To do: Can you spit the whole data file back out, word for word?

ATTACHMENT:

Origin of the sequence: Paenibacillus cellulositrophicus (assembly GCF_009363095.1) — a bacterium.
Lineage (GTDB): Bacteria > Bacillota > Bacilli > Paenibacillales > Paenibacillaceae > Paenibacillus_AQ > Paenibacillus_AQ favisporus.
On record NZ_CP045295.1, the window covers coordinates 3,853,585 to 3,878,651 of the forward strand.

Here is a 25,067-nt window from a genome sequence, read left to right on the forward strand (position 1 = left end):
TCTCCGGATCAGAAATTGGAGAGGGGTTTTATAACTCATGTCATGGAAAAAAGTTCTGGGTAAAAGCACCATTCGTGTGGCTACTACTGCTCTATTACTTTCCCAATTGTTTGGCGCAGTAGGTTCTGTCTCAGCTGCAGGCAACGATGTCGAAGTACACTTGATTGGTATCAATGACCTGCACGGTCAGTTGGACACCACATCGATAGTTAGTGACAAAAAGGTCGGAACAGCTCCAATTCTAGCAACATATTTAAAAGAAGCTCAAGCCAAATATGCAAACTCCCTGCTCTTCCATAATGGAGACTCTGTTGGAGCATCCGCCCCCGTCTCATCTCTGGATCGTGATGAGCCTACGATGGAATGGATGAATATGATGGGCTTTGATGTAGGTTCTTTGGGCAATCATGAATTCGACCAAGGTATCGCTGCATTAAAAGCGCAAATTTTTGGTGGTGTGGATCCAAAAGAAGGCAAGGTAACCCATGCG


Origin of the sequence: Paenibacillus cellulositrophicus (assembly GCF_009363095.1) — a bacterium.
Lineage (GTDB): Bacteria > Bacillota > Bacilli > Paenibacillales > Paenibacillaceae > Paenibacillus_AQ > Paenibacillus_AQ favisporus.
On record NZ_CP045295.1, the window covers coordinates 3,853,585 to 3,878,651 of the forward strand.

Here is a 25,067-nt window from a genome sequence, read left to right on the forward strand (position 1 = left end):
TCTCCGGATCAGAAATTGGAGAGGGGTTTTATAACTCATGTCATGGAAAAAAGTTCTGGGTAAAAGCACCATTCGTGTGGCTACTACTGCTCTATTACTTTCCCAATTGTTTGGCGCAGTAGGTTCTGTCTCAGCTGCAGGCAACGATGTCGAAGTACACTTGATTGGTATCAATGACCTGCACGGTCAGTTGGACACCACATCGATAGTTAGTGACAAAAAGGTCGGAACAGCTCCAATTCTAGCAACATATTTAAAAGAAGCTCAAGCCAAATATGCAAACTCCCTGCTCTTCCATAATGGAGACTCTGTTGGAGCATCCGCCCCCGTCTCATCTCTGGATCGTGATGAGCCTACGATGGAATGGATGAATATGATGGGCTTTGATGTAGGTTCTTTGGGCAATCATGAATTCGACCAAGGTATCGCTGCATTAAAAGCGCAAATTTTTGGTGGTGTGGATCCAAAAGAAGGCAAGGTAACCCATGCG